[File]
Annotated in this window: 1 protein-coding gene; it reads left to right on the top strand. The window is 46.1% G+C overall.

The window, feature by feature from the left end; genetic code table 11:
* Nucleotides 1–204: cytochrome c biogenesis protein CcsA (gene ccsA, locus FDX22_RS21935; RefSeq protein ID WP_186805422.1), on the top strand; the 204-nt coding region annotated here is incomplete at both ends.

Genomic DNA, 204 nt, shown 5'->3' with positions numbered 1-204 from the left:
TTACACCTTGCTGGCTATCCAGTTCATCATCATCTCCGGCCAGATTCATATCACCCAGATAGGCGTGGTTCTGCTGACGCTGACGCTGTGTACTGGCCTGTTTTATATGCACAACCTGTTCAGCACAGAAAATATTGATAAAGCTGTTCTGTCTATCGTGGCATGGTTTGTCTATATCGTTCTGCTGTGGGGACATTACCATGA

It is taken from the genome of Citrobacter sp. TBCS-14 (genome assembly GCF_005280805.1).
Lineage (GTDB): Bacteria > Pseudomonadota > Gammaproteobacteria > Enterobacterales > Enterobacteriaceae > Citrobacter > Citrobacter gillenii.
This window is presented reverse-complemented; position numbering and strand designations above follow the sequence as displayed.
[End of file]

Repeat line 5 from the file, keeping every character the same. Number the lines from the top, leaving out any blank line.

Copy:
TTACACCTTGCTGGCTATCCAGTTCATCATCATCTCCGGCCAGATTCATATCACCCAGATAGGCGTGGTTCTGCTGACGCTGACGCTGTGTACTGGCCTGTTTTATATGCACAACCTGTTCAGCACAGAAAATATTGATAAAGCTGTTCTGTCTATCGTGGCATGGTTTGTCTATATCGTTCTGCTGTGGGGACATTACCATGA